What Constant Failure Teaches Me About Mental Health

In the past few months, I’ve gotten more ambitious with how I plan. I’d read a book earlier this year about prioritizing your time, and it caused me to reflect on how I spend my free time. I know I’ll never get the absolute most out of my free time (who does, am I right?), but I know mental illness can create further issues when making time for myself. Because of that, I’ve tried to be more intentional and forward-thinking about what I do in my free time, which has led to a lot of good experiences I normally wouldn’t have had. However, it’s also led to failure – failure to stick to a plan or to try something new, or failure to do anything I’d set out to do that day. But it’s the failure, and what that’s taught me, that I want to talk about today.

Failing to stick to a plans or accomplish a task isn’t an experience unique to me – as people, we all share that common frustration that there just isn’t enough time in the day. There are several ways to deal with this (hey there, #riseandgrind squad), but it’s not easy to find what works best for your specific situation.

In my situation, I had to accept the fact that I’d never accomplish all I set out to do in a day. This wasn’t because of any lack of ambition – it was me finally understanding that when it comes to planning, I’m over-ambitious and have too many ideas for what I want to do. Because of this, I knew I had two choices: I could try to be more careful with how I plan my day (which is undoubtedly difficult due to my anxiety), or I can face the fact that I’m going to fail.

I use the word fail because I want to change the way I identify with failure and what that word means to me. Let’s be honest – people fail all the time. It’s safe to say that we as humans are constantly failing, but for some reason it’s a word we’re afraid to use.

One reason we’re afraid to use the word is that most people don’t provide any nuance for failure. To many, not accomplishing every task on your list of daily goals feels the same as not getting into the school of your choice. Now I don’t know how much advice I can give today on how to approach failure in some of the big ways in our lives, but these little failures are familiar to me. They are what’s taught me the most about my mental health.

To me, a person’s attitude toward failure tells me a lot about their approach toward mental health. Because let’s be honest, we all fail, in one way or another, every single day. And this constant failure provides opportunities for growth and change, whether we take those opportunities or not. I’d push you to look for those opportunities, and rather than ruminate on the failure (however small it might seem), take that chance to recognize that and name how it affects your mental health. You’d be amazed at what you can find in yourself when that happens.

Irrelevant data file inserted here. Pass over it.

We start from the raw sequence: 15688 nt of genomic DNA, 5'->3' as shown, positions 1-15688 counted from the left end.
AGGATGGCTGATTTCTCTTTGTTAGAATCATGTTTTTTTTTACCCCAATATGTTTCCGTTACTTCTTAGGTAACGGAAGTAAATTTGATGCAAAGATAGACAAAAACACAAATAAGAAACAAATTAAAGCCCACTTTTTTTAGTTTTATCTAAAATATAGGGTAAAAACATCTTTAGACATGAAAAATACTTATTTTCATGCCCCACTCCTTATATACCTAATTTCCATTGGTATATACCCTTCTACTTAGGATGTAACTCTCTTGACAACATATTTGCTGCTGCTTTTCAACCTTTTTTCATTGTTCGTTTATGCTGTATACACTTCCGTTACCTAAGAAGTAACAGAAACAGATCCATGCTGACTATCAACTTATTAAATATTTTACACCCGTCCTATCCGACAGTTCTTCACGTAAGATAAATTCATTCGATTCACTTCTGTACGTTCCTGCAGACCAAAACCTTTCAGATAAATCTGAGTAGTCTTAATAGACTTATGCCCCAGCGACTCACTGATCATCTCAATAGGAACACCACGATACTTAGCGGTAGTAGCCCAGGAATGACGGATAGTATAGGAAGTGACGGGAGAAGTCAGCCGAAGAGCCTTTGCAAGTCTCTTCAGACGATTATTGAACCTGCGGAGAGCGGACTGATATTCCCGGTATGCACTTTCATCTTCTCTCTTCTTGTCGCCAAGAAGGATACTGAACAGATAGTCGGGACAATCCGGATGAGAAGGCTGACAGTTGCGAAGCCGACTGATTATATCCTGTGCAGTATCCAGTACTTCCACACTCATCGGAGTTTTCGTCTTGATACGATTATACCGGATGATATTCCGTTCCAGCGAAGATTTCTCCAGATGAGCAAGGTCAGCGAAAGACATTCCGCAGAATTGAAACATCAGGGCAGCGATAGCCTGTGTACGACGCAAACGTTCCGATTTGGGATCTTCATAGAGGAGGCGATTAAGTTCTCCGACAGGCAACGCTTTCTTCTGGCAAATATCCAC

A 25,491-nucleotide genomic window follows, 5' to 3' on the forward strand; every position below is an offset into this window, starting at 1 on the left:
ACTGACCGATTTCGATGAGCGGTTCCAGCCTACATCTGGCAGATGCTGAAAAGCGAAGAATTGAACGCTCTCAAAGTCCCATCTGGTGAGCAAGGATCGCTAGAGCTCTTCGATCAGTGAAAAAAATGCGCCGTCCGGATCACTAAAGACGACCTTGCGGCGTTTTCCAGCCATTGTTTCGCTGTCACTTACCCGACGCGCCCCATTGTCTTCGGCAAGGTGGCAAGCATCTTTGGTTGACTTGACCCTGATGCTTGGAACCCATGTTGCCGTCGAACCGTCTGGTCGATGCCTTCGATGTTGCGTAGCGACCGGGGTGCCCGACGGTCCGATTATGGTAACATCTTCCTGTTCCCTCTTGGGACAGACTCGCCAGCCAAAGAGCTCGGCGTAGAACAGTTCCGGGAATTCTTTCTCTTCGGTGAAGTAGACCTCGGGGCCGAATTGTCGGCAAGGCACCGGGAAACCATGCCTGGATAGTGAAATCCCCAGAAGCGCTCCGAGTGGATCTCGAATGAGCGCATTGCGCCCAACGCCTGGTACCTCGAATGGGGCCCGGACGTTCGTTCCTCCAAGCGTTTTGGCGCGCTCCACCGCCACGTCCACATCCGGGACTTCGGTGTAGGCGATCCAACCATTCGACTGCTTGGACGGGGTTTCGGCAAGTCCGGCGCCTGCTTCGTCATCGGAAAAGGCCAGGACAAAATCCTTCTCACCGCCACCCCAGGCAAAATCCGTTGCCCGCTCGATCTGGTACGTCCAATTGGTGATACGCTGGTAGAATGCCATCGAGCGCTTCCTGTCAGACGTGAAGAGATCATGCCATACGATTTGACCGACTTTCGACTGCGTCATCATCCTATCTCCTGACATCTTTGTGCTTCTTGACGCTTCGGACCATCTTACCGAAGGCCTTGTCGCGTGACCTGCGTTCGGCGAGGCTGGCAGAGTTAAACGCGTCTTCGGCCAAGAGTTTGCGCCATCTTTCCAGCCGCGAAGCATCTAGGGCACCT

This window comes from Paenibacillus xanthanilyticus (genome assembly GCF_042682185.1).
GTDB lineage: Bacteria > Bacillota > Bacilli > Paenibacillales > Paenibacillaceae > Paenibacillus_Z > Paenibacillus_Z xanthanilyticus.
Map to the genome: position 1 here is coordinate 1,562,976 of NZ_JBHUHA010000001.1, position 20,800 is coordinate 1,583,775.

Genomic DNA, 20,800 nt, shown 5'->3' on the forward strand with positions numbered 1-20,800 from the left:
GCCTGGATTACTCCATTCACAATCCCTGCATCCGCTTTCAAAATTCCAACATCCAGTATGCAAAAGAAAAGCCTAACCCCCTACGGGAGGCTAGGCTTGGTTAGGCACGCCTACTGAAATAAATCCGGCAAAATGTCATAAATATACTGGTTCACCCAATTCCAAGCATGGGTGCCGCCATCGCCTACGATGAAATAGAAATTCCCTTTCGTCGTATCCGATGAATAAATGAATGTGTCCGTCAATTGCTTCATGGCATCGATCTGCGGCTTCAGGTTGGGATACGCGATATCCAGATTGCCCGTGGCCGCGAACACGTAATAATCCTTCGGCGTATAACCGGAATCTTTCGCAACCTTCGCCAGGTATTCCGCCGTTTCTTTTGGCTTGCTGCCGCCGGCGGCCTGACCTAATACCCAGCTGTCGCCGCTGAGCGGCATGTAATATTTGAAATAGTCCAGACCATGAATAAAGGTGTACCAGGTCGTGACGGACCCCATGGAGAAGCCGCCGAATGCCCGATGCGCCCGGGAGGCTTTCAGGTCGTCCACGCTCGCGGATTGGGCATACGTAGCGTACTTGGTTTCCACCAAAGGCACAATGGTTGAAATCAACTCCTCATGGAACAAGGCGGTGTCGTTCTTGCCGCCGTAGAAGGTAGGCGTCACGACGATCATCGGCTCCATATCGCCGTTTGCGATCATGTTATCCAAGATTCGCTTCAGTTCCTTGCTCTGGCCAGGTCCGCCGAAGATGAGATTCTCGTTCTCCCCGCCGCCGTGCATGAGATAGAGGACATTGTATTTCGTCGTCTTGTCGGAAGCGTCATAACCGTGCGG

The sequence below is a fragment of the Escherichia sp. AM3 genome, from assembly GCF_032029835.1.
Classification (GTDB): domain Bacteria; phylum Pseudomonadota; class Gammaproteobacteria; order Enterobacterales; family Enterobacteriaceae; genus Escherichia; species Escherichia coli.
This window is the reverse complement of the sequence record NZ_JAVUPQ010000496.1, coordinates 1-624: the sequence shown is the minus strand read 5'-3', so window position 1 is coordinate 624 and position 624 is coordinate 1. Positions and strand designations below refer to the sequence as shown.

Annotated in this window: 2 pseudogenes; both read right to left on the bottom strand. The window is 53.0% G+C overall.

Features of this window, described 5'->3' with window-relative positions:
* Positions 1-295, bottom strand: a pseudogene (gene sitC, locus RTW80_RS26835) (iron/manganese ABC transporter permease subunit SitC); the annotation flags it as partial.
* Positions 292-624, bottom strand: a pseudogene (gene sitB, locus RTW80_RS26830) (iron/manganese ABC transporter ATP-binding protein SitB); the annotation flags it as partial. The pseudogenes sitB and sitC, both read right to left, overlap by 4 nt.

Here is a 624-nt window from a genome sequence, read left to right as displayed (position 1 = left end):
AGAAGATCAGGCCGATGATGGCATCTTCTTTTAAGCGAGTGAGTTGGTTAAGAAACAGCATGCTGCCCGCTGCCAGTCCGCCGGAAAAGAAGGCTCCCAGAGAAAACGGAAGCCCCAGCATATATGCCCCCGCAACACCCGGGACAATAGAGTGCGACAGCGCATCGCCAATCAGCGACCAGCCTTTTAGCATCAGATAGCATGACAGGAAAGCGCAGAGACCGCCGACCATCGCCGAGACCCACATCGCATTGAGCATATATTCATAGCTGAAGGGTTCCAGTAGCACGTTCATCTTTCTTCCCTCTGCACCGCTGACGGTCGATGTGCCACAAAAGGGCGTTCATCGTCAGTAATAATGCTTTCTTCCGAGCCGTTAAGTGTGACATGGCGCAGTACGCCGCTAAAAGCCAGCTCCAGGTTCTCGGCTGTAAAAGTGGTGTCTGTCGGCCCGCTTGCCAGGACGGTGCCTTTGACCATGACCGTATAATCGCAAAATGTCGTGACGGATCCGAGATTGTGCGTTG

7 thoughts on “What Constant Failure Teaches Me About Mental Health

  1. Stuart Danker February 17, 2022 / 6:16 pm

    What a coincidence that my word for the year is ‘fail’, and I find that collecting failures spurs me to take more action and learn more than if I were to choose a word like ‘try’ or ‘explore’. Great to see that I’m not the only one who thinks of failure this way. Thanks for this post, Nathan!

    Liked by 1 person

    • Nathan Smith March 1, 2022 / 10:22 am

      I’m glad you found this post helpful! You’re totally right, we need to find things that spur us to take action – thanks for sharing!

      Like

  2. Belen Worsham February 23, 2022 / 6:16 pm

    I also struggle with being over-ambitious so I often end up feeling disappointed in myself at the end of the day if I didn’t accomplish absolutely everything I envisioned doing. Great post!

    Liked by 1 person

    • Nathan Smith March 1, 2022 / 10:20 am

      It’s an annoying feeling, but I’m glad to hear I’m not alone in that. Thank you for sharing!

      Liked by 1 person

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